Boris Johnson accused of 'courting fascism' over niqab remarks amid reports of cabinet rift

Former foreign secretary returns from holiday in Italy amid an escalating row over his suggestion women wearing the religious headgear resembled 'letterboxes' and 'bank robbers'

Ashley Cowburn
Political Correspondent
Sunday 12 August 2018 10:59
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'Disgraceful individual from a moral and social standpoint': Boris Johnson faces anger in his own constituency

Boris Johnson has been accused of “courting fascism” and of “moral emptiness” by a Tory peer and former aide to David Cameron after declining to apologise for his contentious remarks about the niqab.

The scathing comments come as the former foreign secretary returned from his holiday in Italy amid an escalating row within Conservative ranks over his suggestion that women wearing the religious headgear resembled “letterboxes” and “bank robbers”.

Reports on Sunday claimed four cabinet ministers had privately expressed dismay at the party’s handling of the case after it was decided Mr Johnson should face a disciplinary investigation.

“It’s been so cack-handed. Boris is a backbencher. What he said wasn’t that outrageous; a lot of people have said worse and a lot of the party happens to agree with him,” one minister told the Sunday Times.

“The sooner the party throws this investigation out, the better. Lots of people both on the front and backbenches are really p***** off.”

Mr Johnson made no comments on the furore as he arrived at his Oxfordshire home on Saturday evening but he is expected to break his silence in his regular Monday column for the Daily Telegraph, where his comments about the niqab were printed six days ago.

Addressing the row, Lord Cooper, a Conservative peer and former director of strategy for 10 Downing Street, said: “The rottenness of Boris Johnson goes deeper even than his causal racism and his equally casual courting of fascism.

“He will advocate literally anything to play to the crowd of the moment. His career is a saga of moral emptiness and lies; pathetic; weak and needy; the opposite of strong.”

On Sunday, however, a survey found that 53 per cent were opposed to punishment for Mr Johnson while 40 per cent said he deserved to be disciplined for his comments about the niqab.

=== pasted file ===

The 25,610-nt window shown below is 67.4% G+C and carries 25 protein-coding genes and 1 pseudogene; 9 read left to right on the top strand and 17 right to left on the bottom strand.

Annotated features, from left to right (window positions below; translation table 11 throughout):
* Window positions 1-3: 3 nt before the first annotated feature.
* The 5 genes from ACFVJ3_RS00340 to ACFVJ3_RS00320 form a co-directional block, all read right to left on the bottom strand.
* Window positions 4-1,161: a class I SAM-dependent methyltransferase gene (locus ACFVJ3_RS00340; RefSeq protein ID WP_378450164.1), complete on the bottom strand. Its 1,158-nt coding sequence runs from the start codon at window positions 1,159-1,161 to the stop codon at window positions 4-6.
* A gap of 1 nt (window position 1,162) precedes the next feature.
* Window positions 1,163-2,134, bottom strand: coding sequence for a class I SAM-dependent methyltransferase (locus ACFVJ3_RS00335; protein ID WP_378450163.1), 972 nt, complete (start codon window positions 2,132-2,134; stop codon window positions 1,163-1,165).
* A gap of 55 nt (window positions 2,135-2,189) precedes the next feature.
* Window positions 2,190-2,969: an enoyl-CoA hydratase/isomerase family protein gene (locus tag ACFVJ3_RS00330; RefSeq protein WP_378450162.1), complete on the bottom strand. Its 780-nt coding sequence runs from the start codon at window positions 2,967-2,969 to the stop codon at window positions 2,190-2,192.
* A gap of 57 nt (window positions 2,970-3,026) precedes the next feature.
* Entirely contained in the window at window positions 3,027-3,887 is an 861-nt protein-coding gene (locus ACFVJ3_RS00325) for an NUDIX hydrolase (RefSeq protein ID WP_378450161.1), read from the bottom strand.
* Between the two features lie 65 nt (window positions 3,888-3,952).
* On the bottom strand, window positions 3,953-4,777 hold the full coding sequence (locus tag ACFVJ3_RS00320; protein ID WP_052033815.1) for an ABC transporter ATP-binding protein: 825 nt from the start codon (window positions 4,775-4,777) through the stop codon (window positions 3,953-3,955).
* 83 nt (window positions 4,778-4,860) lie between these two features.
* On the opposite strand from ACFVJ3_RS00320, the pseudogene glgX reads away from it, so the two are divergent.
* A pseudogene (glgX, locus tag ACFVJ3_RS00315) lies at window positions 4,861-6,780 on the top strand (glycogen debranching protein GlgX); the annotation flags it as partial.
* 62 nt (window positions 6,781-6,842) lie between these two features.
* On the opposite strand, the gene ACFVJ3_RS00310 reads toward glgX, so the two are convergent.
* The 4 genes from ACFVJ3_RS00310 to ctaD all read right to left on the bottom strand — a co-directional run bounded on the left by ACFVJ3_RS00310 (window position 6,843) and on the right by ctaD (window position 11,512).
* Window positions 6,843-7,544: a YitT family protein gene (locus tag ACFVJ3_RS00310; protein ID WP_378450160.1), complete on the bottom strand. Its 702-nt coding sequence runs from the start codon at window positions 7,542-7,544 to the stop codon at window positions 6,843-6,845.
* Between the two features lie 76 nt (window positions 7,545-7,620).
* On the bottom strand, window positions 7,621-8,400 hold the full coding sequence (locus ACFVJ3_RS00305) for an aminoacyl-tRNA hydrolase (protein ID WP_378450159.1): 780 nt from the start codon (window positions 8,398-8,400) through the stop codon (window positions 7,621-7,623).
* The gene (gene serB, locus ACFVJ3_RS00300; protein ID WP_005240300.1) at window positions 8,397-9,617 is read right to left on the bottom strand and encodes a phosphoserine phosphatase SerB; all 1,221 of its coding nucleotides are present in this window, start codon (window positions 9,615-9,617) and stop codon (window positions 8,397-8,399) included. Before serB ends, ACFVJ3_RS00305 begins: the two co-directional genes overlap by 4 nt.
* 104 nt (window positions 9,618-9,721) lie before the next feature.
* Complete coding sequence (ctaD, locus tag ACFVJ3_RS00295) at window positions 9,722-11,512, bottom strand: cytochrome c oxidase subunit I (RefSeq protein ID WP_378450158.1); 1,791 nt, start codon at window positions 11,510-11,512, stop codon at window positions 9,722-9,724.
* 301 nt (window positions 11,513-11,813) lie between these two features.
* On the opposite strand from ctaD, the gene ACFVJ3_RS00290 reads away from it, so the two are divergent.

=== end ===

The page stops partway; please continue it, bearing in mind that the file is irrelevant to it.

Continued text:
Mr Johnson’s father, Stanley, rallied to the defence of his son on Sunday in an article for the Daily Telegraph, saying he would have liked him to “go further”.

“Yes, Boris used some colourful language. That's called 'freedom of speech' or it was in my day,” he wrote.

He continued: “But he said what needed to be said. As a matter of fact, I would have liked him to have gone a bit further. He was against 'banning the burka'. But surely, there are circumstances where a ban or appropriate restrictions would be in order.”

Far-right US activist Steve Bannon, who was in contact with Mr Johnson during his recent visit to the UK, also urged him not to "bow at the altar of political correctness" by apologising.

The former aide to Donald Trump told the Sunday Times that Mr Johnson had "nothing to apologise for."

But former first secretary of state Damian Green, who was Ms May's de facto deputy, said he feared Mr Johnson was "being turned into a martyr by the alt-right", which would be "a disaster for him and the Conservative Party".

Writing for the Mail on Sunday, he said: "I am particularly concerned by reports that President Trump's sacked adviser Steve Bannon is forming a Europe-wide far-right campaign group - and has been in touch with Boris.

"I hope that no Conservative politician, including Boris, is taking advice from him about how the Conservative Party should behave."

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